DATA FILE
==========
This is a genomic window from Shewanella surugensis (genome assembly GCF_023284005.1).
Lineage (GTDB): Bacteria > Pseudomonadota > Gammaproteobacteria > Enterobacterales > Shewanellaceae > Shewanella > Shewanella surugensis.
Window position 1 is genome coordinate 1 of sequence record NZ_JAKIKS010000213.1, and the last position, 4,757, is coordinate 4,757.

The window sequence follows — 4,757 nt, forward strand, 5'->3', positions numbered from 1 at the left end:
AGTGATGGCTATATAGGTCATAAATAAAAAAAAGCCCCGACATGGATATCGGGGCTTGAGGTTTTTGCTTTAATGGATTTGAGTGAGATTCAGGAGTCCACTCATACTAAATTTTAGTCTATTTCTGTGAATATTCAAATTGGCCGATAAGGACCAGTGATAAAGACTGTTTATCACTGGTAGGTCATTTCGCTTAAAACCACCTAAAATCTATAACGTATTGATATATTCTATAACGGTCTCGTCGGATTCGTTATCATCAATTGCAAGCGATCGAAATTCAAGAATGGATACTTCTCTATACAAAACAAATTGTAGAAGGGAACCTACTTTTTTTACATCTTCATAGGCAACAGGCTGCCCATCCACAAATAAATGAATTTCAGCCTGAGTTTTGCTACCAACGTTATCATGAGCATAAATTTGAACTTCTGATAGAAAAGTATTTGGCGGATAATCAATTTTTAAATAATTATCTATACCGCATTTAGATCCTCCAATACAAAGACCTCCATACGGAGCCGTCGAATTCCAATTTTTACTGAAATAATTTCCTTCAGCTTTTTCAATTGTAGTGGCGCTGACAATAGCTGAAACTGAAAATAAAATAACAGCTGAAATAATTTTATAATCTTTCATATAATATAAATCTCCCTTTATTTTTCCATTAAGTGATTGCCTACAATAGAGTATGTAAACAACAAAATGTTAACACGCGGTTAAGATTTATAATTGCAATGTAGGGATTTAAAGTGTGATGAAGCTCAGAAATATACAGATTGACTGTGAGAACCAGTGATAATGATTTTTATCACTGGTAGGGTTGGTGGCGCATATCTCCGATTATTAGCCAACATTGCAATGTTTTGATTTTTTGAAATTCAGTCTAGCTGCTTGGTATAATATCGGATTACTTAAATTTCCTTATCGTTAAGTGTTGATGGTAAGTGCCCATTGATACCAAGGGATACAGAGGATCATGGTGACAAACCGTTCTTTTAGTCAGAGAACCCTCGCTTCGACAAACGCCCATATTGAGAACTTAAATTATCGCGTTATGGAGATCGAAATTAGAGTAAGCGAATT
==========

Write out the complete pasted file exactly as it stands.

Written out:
This is a genomic window from Shewanella surugensis (genome assembly GCF_023284005.1).
Lineage (GTDB): Bacteria > Pseudomonadota > Gammaproteobacteria > Enterobacterales > Shewanellaceae > Shewanella > Shewanella surugensis.
Window position 1 is genome coordinate 1 of sequence record NZ_JAKIKS010000213.1, and the last position, 4,757, is coordinate 4,757.

The window sequence follows — 4,757 nt, forward strand, 5'->3', positions numbered from 1 at the left end:
AGTGATGGCTATATAGGTCATAAATAAAAAAAAGCCCCGACATGGATATCGGGGCTTGAGGTTTTTGCTTTAATGGATTTGAGTGAGATTCAGGAGTCCACTCATACTAAATTTTAGTCTATTTCTGTGAATATTCAAATTGGCCGATAAGGACCAGTGATAAAGACTGTTTATCACTGGTAGGTCATTTCGCTTAAAACCACCTAAAATCTATAACGTATTGATATATTCTATAACGGTCTCGTCGGATTCGTTATCATCAATTGCAAGCGATCGAAATTCAAGAATGGATACTTCTCTATACAAAACAAATTGTAGAAGGGAACCTACTTTTTTTACATCTTCATAGGCAACAGGCTGCCCATCCACAAATAAATGAATTTCAGCCTGAGTTTTGCTACCAACGTTATCATGAGCATAAATTTGAACTTCTGATAGAAAAGTATTTGGCGGATAATCAATTTTTAAATAATTATCTATACCGCATTTAGATCCTCCAATACAAAGACCTCCATACGGAGCCGTCGAATTCCAATTTTTACTGAAATAATTTCCTTCAGCTTTTTCAATTGTAGTGGCGCTGACAATAGCTGAAACTGAAAATAAAATAACAGCTGAAATAATTTTATAATCTTTCATATAATATAAATCTCCCTTTATTTTTCCATTAAGTGATTGCCTACAATAGAGTATGTAAACAACAAAATGTTAACACGCGGTTAAGATTTATAATTGCAATGTAGGGATTTAAAGTGTGATGAAGCTCAGAAATATACAGATTGACTGTGAGAACCAGTGATAATGATTTTTATCACTGGTAGGGTTGGTGGCGCATATCTCCGATTATTAGCCAACATTGCAATGTTTTGATTTTTTGAAATTCAGTCTAGCTGCTTGGTATAATATCGGATTACTTAAATTTCCTTATCGTTAAGTGTTGATGGTAAGTGCCCATTGATACCAAGGGATACAGAGGATCATGGTGACAAACCGTTCTTTTAGTCAGAGAACCCTCGCTTCGACAAACGCCCATATTGAGAACTTAAATTATCGCGTTATGGAGATCGAAATTAGAGTAAGCGAATT